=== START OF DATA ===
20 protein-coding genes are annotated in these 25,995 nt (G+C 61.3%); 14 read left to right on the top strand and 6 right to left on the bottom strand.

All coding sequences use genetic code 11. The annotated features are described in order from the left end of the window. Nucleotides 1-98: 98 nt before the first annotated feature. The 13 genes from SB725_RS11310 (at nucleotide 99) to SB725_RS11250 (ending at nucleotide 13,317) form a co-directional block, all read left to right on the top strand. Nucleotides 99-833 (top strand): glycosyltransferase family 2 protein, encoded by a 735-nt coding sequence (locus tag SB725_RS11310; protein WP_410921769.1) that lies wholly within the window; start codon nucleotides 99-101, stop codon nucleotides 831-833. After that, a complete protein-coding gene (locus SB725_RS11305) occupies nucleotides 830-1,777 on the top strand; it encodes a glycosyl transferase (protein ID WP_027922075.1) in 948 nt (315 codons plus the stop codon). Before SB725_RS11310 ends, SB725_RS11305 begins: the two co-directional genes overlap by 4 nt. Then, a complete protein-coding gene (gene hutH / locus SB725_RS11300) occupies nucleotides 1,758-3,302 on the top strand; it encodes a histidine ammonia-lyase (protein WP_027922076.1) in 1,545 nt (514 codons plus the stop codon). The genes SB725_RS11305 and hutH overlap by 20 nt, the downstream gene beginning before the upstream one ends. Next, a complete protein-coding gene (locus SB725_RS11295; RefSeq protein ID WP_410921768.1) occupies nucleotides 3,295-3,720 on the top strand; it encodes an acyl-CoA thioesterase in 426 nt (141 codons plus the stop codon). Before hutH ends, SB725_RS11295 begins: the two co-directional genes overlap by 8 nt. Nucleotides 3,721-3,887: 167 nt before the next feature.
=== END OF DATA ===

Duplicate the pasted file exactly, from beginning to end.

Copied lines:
20 protein-coding genes are annotated in these 25,995 nt (G+C 61.3%); 14 read left to right on the top strand and 6 right to left on the bottom strand.

All coding sequences use genetic code 11. The annotated features are described in order from the left end of the window. Nucleotides 1-98: 98 nt before the first annotated feature. The 13 genes from SB725_RS11310 (at nucleotide 99) to SB725_RS11250 (ending at nucleotide 13,317) form a co-directional block, all read left to right on the top strand. Nucleotides 99-833 (top strand): glycosyltransferase family 2 protein, encoded by a 735-nt coding sequence (locus tag SB725_RS11310; protein WP_410921769.1) that lies wholly within the window; start codon nucleotides 99-101, stop codon nucleotides 831-833. After that, a complete protein-coding gene (locus SB725_RS11305) occupies nucleotides 830-1,777 on the top strand; it encodes a glycosyl transferase (protein ID WP_027922075.1) in 948 nt (315 codons plus the stop codon). Before SB725_RS11310 ends, SB725_RS11305 begins: the two co-directional genes overlap by 4 nt. Then, a complete protein-coding gene (gene hutH / locus SB725_RS11300) occupies nucleotides 1,758-3,302 on the top strand; it encodes a histidine ammonia-lyase (protein WP_027922076.1) in 1,545 nt (514 codons plus the stop codon). The genes SB725_RS11305 and hutH overlap by 20 nt, the downstream gene beginning before the upstream one ends. Next, a complete protein-coding gene (locus SB725_RS11295; RefSeq protein ID WP_410921768.1) occupies nucleotides 3,295-3,720 on the top strand; it encodes an acyl-CoA thioesterase in 426 nt (141 codons plus the stop codon). Before hutH ends, SB725_RS11295 begins: the two co-directional genes overlap by 8 nt. Nucleotides 3,721-3,887: 167 nt before the next feature.